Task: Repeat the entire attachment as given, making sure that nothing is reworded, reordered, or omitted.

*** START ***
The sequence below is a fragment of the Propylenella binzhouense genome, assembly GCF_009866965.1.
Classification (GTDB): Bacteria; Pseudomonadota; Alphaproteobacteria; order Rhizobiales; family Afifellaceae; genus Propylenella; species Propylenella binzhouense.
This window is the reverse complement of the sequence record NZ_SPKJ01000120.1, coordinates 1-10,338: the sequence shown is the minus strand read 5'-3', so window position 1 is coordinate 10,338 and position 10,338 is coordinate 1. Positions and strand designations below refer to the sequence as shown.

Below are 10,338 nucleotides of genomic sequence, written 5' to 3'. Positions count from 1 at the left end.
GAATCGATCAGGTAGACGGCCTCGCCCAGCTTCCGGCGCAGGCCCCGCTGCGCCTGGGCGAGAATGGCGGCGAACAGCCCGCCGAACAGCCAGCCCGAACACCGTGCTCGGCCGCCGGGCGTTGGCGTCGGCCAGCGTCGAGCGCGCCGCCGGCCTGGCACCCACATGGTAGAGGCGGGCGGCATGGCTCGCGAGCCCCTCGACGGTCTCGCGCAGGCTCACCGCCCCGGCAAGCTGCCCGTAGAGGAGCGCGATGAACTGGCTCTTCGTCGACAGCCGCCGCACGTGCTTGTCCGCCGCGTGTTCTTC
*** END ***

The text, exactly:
The sequence below is a fragment of the Propylenella binzhouense genome, assembly GCF_009866965.1.
Classification (GTDB): Bacteria; Pseudomonadota; Alphaproteobacteria; order Rhizobiales; family Afifellaceae; genus Propylenella; species Propylenella binzhouense.
This window is the reverse complement of the sequence record NZ_SPKJ01000120.1, coordinates 1-10,338: the sequence shown is the minus strand read 5'-3', so window position 1 is coordinate 10,338 and position 10,338 is coordinate 1. Positions and strand designations below refer to the sequence as shown.

Below are 10,338 nucleotides of genomic sequence, written 5' to 3'. Positions count from 1 at the left end.
GAATCGATCAGGTAGACGGCCTCGCCCAGCTTCCGGCGCAGGCCCCGCTGCGCCTGGGCGAGAATGGCGGCGAACAGCCCGCCGAACAGCCAGCCCGAACACCGTGCTCGGCCGCCGGGCGTTGGCGTCGGCCAGCGTCGAGCGCGCCGCCGGCCTGGCACCCACATGGTAGAGGCGGGCGGCATGGCTCGCGAGCCCCTCGACGGTCTCGCGCAGGCTCACCGCCCCGGCAAGCTGCCCGTAGAGGAGCGCGATGAACTGGCTCTTCGTCGACAGCCGCCGCACGTGCTTGTCCGCCGCGTGTTCTTC